With first Colorado River shortage almost certain, states stare down mandatory cutbacks

Lake Mead’s bathtub ring rises above the surface in February 2018. In the years since, and the weather has continued to be drier and warmer across the Colorado River Basin, which supplies water to 40 million people in the Southwest. (Photo by Luke Runyon/KUNC)

The Colorado River’s two biggest reservoirs are likely to drop to historically low levels later this year, prompting mandatory conservation by some of the river’s heaviest users.

The latest Bureau of Reclamation reservoir projections, which take into account river flows in a given year, show a likelihood that Lake Mead on the Arizona-Nevada line – the nation’s largest reservoir – will dip below the critical threshold of 1,075 feet above sea level in May and remain there for the foreseeable future.

A first-ever official shortage declaration from the Department of the Interior is almost certain later this year. According to the terms of a 2007 agreement among the seven states in the Colorado River Basin, a shortage is declared by the secretary of the interior after consulting with water users in the Lower Basin states of California, Arizona and Nevada. An August report is used to forecast when Lake Mead will be below 1,075 feet at the start of the following calendar year.

Extreme to exceptional drought conditions have blanketed more than 75% of the river’s upper watershed for more than eight months. The majority of the river’s water comes from high mountain snowpack in Colorado and Wyoming. Both states are dealing with drought of varying degrees of severity.

“Current conditions resemble 2002, 2012, 2013 and the beginning of 2018, four out of the five driest years on record,” the Bureau of Reclamation report notes.

Lake Mead and Lake Powell, on the Arizona-Utah line, haven’t recovered from sustained hot and dry conditions for the past 21 years, a trend scientists link to human-induced climate change.

CRONKITENEWS · With first-ever Colorado River shortage almost certain, states stare down mandatory cutbacks

Higher temperatures have increased evaporation from streams and reservoirs, raised demand for water in forests and on crops, and changed precipitation from snow to rain. Snow acts as a large, frozen reservoir that melts slowly over months, while rain is harder to capture and dole out to farmers, cities and other users.

Leading water officials in Arizona and Southern California say they are prepared for the coming cutbacks to their water supplies. If the dry conditions hold, Arizona, Nevada and Mexico could take increasingly steep cuts to what they’re allowed to divert from the river. California also could see its water allocation restricted if the declines continue.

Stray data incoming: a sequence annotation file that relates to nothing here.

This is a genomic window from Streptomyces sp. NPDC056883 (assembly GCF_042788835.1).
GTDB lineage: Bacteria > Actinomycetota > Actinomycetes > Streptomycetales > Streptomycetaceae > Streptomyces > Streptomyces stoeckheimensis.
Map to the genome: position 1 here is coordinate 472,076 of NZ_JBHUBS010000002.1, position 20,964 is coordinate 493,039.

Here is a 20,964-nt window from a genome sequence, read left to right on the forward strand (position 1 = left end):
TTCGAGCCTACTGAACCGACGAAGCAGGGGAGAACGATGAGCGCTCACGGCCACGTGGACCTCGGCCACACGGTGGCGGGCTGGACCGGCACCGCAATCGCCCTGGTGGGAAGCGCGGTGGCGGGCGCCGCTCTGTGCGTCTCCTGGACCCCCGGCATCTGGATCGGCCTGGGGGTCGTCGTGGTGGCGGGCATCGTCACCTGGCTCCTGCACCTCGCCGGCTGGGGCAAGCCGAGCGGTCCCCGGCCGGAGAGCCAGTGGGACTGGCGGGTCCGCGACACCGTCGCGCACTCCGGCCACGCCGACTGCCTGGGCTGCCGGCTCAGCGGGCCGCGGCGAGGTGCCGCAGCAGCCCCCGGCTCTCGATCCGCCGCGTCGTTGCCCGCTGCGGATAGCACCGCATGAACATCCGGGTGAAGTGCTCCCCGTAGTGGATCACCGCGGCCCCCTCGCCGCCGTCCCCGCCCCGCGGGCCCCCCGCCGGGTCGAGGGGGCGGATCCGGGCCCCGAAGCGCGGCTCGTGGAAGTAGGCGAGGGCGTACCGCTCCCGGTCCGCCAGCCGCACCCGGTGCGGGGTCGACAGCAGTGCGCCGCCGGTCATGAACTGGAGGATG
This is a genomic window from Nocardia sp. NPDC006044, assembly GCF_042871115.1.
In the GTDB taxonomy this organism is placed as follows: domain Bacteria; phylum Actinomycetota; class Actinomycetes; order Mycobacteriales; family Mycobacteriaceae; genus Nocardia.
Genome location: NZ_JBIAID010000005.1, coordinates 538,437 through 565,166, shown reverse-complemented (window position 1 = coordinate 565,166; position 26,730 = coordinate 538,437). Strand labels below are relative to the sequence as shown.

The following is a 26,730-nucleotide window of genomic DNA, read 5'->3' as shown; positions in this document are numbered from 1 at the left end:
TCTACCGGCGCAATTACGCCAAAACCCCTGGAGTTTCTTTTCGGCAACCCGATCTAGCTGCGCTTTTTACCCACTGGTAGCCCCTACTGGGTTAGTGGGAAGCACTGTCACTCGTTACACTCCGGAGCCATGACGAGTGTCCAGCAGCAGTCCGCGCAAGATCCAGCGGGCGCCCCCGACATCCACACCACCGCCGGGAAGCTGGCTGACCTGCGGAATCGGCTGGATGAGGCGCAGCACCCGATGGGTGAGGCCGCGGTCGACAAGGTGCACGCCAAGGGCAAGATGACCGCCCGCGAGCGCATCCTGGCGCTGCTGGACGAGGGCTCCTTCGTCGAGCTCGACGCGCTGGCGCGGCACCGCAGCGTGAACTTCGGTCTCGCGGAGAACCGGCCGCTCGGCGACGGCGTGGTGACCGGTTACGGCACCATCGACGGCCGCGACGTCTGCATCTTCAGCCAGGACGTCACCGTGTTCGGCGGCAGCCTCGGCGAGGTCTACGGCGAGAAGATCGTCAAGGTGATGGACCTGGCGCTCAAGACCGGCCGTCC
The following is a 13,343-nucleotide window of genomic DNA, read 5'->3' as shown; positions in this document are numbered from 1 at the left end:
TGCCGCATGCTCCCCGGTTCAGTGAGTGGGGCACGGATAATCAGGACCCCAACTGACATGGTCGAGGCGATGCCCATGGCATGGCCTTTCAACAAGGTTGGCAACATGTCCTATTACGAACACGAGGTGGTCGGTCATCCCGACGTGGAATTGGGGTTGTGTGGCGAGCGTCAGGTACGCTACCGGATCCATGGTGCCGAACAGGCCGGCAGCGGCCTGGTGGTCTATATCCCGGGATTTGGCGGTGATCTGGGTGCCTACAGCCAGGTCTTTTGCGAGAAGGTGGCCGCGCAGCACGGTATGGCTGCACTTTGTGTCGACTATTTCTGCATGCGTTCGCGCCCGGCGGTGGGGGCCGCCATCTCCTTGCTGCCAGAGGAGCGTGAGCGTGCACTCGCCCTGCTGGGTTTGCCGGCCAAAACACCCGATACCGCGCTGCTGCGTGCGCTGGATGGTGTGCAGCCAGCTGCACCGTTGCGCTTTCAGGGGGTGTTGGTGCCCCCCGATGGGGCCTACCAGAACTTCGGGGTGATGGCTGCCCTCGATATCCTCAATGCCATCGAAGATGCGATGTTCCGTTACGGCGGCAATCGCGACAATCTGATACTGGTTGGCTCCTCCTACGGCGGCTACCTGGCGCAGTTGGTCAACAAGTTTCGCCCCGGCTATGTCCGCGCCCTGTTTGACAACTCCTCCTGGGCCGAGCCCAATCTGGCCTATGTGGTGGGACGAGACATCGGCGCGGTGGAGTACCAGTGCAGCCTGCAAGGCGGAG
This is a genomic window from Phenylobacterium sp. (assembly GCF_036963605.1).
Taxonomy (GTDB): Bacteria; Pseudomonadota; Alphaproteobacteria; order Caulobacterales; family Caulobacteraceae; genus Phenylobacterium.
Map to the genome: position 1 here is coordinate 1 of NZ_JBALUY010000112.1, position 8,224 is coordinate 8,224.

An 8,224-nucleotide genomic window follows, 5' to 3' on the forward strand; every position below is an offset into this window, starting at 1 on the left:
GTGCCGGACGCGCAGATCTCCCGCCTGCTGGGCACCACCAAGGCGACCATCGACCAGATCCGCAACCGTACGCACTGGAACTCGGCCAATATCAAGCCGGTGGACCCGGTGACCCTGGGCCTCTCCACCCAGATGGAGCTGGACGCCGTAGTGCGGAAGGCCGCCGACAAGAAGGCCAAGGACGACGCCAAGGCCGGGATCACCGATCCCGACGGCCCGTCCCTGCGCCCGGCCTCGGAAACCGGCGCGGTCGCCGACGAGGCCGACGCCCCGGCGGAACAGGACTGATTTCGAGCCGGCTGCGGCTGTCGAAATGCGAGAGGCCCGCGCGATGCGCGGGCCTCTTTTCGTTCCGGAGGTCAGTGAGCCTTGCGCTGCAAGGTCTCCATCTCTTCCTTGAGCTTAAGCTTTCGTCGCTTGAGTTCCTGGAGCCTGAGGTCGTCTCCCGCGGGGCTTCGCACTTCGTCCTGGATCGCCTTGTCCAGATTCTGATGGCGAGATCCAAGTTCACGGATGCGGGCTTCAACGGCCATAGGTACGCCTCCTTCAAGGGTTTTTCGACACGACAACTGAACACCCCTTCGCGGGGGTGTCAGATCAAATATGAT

The 246,000-square-mile basin has flirted with a shortage declaration for the past decade but has been aided by short-term boosts in snowpack, coordinated releases of water between Powell and Mead, and voluntary conservation by Lower Basin users. Arizona, Nevada and Mexico have already been curtailed due to restrictions laid out in the 2019 Drought Contingency Plan. A shortage declaration will make those cutbacks even steeper.

In a joint statement, the Central Arizona Project and the Arizona Department of Water Resources assured users that state officials had been anticipating the news.

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“The study, while significant, is not a surprise,” the statement reads. “It reflects the impacts of the dry and warm conditions across the Colorado River Basin this year, as well as the effects of a prolonged drought that has impacted the Colorado River water supply.”

Jeff Kightlinger, general manager for the Metropolitan Water District of Southern California, said in a statement the watershed so far has been able to avoid a shortage declaration because of voluntary conservation efforts. But climate change is deepening the Colorado River’s supply and demand imbalance to the point where mandatory cutbacks are coming.

“Unfortunately, it appears that continued hot and dry conditions throughout the basin mean a shortage declaration can no longer be avoided,” he said. “We must continue to work collaboratively as we begin longer-term discussions on how to address the river’s supply imbalance.”

This story is part of ongoing coverage of the Colorado River basin, produced by KUNC in northern Colorado, and supported by the Walton Family Foundation. KUNC is solely responsible for its editorial content.

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